William Luxon and Hannah Barnes were married in Tynemouth, Northumberland, England in 1849. I think William was born in Middlesex and probably moved north for work. Tynemouth was a large shipping port. According to the 1841 England Census, there was a William Luxon, a joiner, living in Tynemouth. Here he states his age at 21 – an adult. If that was correct the birth certificate above putting him born 1819 could be the right one.
Hannah was born in 1831 in Hartley, north of Tynemouth. Her father was a farmer, a husbandman. The following is a table of the family of William and Margaret Barnes and their children’s baptism dates.
Their first child, Edward, was born in Tynemouth the year following their marriage. A census was taken in 1851 and showed that William, 28, was a joiner and cabinet maker living with his wife, 22 and their son, Edward, 10 months, in North Shields.
Tynemouth was a major industrial area with large foundries and ship building as well as coal mines so there would have been work for a joiner. It would have been hard!
The year after the census, William and Hannah, along with three year old, Edward, set out for a new life in Australia. I image they sailed from Tynemouth to London to catch the Tamar on the 12 October 1852. Leaving England, it would have been very cold and wet and arriving 29 January 1853 in Port Jackson would have been very confronting. Gold had been discovered in Australia and I wonder if William thought he would make his fortune. When the family arrived the population of Sydney was 60,000. It would rise to 400,00 by 1860. In 1850 the total population of Australia was 400,000 and by 1860 it would rise to over a million.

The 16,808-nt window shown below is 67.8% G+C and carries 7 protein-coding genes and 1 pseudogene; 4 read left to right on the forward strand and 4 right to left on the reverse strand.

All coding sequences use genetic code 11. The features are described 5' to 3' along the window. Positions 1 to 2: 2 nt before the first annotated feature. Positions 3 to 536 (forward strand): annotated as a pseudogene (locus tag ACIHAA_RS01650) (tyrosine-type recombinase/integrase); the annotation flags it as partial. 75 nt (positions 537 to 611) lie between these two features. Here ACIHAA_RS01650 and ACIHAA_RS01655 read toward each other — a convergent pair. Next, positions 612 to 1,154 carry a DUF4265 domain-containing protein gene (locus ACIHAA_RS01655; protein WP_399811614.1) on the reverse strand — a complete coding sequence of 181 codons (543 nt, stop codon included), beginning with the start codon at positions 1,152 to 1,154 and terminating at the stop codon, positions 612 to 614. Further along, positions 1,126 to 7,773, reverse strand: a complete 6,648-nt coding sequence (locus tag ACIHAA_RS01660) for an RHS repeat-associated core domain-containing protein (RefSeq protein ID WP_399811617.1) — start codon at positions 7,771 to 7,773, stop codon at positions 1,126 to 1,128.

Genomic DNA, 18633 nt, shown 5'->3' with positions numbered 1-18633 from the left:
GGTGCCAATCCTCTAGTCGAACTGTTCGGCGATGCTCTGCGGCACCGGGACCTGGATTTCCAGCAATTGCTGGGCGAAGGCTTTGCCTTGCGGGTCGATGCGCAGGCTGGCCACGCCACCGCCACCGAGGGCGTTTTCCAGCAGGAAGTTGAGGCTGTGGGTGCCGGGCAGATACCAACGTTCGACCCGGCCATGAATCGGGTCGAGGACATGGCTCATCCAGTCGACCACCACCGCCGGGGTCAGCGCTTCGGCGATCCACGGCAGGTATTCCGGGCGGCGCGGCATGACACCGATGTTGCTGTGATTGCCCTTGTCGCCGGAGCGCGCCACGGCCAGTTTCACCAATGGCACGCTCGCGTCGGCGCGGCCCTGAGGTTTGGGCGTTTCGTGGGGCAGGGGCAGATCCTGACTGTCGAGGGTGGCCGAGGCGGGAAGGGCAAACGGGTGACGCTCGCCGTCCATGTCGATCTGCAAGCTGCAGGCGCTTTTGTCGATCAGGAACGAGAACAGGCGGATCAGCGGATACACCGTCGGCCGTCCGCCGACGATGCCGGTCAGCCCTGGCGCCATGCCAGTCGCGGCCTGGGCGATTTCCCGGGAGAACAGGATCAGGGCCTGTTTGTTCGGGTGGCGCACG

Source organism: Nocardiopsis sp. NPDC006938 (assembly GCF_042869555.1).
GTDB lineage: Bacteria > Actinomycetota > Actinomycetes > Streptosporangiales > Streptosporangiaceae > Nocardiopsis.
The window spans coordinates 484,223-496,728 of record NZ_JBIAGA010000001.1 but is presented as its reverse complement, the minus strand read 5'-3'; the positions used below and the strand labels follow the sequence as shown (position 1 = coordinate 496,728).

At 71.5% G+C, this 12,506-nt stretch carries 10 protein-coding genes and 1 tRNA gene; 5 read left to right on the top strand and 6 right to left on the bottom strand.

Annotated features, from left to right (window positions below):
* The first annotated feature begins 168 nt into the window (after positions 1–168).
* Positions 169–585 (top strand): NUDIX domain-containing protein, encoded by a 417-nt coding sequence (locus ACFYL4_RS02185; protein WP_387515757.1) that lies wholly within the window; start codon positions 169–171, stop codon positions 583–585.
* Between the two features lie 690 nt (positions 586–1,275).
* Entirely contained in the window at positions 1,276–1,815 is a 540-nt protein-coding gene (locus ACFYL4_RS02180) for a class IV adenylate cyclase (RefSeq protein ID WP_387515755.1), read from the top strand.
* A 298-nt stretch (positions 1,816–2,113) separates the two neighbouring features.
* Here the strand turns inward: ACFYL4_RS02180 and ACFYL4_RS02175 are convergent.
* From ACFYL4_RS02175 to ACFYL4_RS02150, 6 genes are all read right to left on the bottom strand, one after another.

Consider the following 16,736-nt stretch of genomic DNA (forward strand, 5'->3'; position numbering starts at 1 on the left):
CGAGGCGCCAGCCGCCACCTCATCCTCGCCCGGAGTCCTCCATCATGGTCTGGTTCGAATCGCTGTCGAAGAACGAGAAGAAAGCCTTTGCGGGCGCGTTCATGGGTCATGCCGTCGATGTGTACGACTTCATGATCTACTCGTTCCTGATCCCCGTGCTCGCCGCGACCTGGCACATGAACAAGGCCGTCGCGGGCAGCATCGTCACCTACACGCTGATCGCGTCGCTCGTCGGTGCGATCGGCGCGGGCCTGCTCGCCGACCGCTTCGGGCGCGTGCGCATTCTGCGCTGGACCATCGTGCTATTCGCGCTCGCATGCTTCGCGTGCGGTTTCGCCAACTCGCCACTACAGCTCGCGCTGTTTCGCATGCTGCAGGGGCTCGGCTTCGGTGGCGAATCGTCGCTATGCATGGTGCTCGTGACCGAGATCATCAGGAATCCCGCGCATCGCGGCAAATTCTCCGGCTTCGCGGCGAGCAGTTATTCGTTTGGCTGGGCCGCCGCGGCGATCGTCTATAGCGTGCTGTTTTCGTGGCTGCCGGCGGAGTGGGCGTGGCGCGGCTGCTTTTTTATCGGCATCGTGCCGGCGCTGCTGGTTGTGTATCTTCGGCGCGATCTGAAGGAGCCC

The ship, Tamar, arrived in NSW and the following is the information for those whose intention it was to hire. Note- he was the only ‘joiner’.
The transportation of convicts had become unpopular from 1833 but the practice continued until 1868. It would have been hard for people to get work if there were convicts available so this was one of the serious arguments against transportation.